Garage and beat music fans are always fond of digging deep in the vaults of Latin American 60s labels in search for obscure bands to feed their appetite for rare recordings. While most of the unearthed stuff usually consists of cover versions of hits sung in their native Spanish/Portuguese language, we have a totally different case here.
The members of The Walflower Complextion were actually American teenagers, children of US Government staff, attending high school in Bogotá, Colombia.
Somehow they got a deal with local label Daro and released their first LP in 1966. The album shows an evident influence of the British Invasion bands, featuring four Stones covers and other classics such as ¡Long Tall Shorty¢ via The Kinks, but it is in their own originals and instrumentals where the band showcases the best of their talent. ¡Blue Bells¢, a druggy garage delight, or ¡Chris¢s B¢s¢, leaning towards early surf music, display the raw sound of this bunch of teens: beautiful vocals, psych guitars, wild drums and tambourines shaken in the background.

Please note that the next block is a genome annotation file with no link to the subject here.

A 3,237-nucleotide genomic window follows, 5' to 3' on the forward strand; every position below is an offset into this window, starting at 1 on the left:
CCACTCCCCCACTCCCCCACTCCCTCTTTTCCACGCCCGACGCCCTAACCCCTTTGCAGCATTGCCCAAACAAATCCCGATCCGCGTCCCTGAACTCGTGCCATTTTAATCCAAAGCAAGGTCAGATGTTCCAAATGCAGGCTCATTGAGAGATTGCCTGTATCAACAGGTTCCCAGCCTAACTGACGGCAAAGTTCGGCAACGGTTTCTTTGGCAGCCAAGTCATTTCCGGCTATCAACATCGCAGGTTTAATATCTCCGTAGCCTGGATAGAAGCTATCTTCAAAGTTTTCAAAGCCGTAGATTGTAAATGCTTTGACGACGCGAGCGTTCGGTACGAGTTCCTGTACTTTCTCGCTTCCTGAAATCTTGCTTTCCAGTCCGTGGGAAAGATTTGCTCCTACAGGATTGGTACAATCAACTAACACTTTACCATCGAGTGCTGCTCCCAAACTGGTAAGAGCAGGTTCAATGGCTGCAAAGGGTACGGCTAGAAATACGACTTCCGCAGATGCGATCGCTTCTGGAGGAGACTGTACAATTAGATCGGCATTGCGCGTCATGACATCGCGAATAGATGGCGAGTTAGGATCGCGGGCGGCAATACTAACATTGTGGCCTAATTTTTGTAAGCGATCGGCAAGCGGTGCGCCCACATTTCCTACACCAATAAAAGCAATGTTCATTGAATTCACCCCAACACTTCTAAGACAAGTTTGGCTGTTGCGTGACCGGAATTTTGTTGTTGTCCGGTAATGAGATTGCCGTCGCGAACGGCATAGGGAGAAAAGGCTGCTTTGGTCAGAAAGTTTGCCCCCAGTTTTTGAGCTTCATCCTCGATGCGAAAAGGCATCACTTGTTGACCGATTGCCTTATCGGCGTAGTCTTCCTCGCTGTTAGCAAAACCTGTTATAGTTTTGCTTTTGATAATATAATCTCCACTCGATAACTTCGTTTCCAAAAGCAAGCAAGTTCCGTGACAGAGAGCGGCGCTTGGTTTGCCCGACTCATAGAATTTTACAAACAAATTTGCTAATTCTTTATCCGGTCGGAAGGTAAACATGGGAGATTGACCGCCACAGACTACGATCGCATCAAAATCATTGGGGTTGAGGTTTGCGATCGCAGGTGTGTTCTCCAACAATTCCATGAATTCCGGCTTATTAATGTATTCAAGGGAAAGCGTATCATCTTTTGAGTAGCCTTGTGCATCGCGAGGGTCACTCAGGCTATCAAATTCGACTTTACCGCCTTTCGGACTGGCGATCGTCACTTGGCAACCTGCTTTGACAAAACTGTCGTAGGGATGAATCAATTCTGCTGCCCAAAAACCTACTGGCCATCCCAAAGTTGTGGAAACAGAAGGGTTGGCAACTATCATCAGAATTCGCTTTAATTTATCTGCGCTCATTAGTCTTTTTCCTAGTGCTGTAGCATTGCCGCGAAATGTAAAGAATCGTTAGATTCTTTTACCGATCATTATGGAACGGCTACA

Although they recorded two albums (only distributed locally) and even appeared on Colombian TV, the band did not last long... They broke up in June 1967 after some of the members finished high school, and little else is known about the next steps in music of Fred and Rick Sampson, Chris Kryzs, Pat Sinex and Mark Lusk. Despite their short career, The Walflower Complextion have gained a cult status among those into Colombian bands such as Los Speakers or Los Young Beats. A must for garage collectors!